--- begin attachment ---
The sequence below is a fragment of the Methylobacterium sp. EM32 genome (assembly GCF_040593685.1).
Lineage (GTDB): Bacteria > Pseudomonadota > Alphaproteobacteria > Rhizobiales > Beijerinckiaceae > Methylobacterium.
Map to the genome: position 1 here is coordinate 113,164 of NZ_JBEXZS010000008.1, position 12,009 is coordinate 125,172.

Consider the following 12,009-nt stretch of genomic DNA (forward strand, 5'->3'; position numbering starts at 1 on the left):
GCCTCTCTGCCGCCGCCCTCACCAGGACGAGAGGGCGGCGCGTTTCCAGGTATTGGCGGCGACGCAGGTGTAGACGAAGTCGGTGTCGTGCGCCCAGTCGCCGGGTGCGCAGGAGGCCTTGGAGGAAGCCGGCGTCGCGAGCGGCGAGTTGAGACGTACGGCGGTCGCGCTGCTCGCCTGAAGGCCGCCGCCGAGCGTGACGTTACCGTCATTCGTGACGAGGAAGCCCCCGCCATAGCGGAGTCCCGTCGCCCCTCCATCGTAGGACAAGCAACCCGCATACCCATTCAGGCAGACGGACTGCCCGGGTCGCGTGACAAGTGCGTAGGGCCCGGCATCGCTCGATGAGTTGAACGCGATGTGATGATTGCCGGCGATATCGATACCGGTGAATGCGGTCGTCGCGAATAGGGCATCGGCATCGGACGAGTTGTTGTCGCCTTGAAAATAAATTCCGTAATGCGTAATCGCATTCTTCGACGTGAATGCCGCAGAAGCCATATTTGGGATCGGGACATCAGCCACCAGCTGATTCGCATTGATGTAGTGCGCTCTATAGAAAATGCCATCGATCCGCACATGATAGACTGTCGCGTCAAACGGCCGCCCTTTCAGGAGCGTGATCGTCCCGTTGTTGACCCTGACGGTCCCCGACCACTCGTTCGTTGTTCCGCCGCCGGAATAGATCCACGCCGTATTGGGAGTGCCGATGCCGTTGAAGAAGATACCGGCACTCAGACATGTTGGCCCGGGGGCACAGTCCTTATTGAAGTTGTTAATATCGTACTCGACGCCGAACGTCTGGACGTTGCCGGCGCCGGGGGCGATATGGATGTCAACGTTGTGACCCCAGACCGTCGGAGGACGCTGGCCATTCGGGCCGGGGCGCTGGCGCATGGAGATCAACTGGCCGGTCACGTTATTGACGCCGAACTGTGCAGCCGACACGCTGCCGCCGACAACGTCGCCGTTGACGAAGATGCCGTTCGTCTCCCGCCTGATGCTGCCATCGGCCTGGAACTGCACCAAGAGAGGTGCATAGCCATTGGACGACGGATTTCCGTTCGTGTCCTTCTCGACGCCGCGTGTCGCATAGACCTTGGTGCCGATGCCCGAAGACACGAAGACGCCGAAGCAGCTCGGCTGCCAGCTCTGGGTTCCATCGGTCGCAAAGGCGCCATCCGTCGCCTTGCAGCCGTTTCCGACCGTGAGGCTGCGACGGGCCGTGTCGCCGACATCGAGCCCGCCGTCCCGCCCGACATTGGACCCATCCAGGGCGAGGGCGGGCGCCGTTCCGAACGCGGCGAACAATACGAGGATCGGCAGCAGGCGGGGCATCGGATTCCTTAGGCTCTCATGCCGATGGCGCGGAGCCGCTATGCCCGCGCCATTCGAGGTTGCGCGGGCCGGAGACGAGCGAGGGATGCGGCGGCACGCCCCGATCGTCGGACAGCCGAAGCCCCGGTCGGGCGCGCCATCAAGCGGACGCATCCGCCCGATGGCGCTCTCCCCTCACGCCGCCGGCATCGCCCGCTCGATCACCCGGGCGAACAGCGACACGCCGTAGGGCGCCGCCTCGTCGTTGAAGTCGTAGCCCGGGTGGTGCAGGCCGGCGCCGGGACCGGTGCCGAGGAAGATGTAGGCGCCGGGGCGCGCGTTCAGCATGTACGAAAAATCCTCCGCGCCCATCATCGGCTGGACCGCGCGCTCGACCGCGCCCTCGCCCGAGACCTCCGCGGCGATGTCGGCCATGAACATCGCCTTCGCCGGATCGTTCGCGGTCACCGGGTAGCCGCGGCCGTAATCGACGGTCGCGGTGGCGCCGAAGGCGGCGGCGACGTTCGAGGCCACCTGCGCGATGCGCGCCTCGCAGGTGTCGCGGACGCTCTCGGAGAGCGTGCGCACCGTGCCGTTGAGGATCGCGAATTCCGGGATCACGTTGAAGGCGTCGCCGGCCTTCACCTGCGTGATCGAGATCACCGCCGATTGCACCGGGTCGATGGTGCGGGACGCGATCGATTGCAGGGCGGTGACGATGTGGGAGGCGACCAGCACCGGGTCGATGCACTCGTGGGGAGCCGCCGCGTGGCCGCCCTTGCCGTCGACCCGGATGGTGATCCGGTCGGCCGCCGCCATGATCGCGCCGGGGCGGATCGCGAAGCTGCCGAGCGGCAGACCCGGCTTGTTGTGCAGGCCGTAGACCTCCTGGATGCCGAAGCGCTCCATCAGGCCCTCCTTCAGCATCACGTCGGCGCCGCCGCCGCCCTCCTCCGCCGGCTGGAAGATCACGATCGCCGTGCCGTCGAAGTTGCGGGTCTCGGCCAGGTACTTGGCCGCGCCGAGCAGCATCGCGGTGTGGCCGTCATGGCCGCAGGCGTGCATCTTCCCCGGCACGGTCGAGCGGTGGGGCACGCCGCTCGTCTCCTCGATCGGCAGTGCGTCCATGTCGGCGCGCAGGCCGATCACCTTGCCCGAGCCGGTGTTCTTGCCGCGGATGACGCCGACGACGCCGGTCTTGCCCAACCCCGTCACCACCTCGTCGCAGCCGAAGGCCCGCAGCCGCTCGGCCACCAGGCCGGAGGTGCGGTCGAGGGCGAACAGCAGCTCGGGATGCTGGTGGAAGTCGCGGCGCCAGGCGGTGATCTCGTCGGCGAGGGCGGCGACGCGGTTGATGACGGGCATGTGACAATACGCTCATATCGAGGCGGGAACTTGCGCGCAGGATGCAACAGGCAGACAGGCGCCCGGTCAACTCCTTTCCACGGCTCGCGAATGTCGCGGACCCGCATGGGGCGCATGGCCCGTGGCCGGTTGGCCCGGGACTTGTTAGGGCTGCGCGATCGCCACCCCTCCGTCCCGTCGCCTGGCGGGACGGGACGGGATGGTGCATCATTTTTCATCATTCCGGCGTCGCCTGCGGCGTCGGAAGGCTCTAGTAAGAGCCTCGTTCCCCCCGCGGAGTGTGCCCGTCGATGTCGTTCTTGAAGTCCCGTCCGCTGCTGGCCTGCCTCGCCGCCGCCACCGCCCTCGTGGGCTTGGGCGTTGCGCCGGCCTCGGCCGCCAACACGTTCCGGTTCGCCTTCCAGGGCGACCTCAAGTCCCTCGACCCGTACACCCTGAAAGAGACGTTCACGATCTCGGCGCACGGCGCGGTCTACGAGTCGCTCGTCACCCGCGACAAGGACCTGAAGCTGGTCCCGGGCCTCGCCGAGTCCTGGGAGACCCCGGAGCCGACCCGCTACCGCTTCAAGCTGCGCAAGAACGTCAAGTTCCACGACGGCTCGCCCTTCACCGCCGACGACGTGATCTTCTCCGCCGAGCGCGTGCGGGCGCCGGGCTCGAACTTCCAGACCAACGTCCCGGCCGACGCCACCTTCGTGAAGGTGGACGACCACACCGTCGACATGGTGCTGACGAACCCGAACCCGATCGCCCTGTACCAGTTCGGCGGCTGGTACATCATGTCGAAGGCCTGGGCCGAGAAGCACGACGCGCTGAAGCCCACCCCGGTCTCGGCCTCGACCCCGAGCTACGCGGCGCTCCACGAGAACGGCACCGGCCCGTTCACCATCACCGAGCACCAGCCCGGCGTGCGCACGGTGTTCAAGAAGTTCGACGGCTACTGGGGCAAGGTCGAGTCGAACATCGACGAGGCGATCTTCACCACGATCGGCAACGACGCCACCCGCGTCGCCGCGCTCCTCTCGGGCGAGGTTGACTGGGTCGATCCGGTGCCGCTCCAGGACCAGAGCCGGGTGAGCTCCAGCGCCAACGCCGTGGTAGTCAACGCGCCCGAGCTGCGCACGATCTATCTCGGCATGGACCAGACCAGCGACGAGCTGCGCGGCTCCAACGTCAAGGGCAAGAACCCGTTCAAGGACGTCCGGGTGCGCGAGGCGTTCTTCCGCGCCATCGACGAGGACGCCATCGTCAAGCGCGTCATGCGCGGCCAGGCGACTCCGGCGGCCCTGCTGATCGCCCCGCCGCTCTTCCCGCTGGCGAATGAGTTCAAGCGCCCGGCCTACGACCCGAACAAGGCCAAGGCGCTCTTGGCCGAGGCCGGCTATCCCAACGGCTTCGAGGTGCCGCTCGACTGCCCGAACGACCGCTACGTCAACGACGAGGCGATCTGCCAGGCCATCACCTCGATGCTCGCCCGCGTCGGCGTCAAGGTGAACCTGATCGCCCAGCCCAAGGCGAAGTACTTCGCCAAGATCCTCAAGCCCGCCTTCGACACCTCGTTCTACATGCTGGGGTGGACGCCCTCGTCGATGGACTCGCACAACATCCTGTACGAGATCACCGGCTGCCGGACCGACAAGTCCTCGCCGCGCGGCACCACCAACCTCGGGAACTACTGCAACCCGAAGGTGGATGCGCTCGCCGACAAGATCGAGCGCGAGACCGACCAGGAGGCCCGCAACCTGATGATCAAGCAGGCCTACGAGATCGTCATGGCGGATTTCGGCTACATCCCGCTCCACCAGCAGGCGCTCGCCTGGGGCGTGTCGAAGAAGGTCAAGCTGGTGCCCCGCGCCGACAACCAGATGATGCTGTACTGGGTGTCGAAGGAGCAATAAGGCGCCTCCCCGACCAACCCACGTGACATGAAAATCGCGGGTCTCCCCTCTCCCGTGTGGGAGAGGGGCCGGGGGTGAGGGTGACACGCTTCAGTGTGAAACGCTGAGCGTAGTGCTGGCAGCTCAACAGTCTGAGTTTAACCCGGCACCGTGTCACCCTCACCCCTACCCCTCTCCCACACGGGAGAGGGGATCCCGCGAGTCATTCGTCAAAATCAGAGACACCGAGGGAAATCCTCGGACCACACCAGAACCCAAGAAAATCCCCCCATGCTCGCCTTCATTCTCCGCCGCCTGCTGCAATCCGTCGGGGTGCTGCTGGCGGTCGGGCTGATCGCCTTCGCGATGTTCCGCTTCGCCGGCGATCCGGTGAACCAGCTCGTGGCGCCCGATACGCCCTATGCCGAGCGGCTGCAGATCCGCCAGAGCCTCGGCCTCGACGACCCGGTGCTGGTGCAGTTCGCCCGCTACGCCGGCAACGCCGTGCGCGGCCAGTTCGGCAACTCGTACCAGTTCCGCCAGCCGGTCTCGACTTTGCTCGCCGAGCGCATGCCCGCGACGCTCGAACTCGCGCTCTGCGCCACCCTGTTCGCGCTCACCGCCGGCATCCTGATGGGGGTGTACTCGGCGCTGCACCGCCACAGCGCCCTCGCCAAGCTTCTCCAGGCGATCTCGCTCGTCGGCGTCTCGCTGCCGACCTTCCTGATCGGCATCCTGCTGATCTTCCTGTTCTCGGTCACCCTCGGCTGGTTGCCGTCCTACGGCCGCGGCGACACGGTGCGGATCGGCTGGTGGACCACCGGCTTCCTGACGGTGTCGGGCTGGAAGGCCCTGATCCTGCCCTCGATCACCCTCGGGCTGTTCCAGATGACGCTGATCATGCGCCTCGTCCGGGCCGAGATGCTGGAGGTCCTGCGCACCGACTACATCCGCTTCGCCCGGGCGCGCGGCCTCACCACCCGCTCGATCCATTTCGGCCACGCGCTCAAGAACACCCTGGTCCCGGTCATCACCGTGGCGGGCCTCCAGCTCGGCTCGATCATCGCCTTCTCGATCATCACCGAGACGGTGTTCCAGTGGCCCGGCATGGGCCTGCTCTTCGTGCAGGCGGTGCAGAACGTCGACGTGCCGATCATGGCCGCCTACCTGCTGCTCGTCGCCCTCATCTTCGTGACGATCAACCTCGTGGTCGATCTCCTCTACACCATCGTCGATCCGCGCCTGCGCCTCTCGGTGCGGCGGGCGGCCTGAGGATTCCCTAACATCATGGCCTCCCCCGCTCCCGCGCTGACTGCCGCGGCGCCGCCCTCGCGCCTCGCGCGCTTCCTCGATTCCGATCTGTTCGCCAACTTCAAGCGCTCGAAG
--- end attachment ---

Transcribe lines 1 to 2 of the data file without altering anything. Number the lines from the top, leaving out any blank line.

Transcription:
The sequence below is a fragment of the Methylobacterium sp. EM32 genome (assembly GCF_040593685.1).
Lineage (GTDB): Bacteria > Pseudomonadota > Alphaproteobacteria > Rhizobiales > Beijerinckiaceae > Methylobacterium.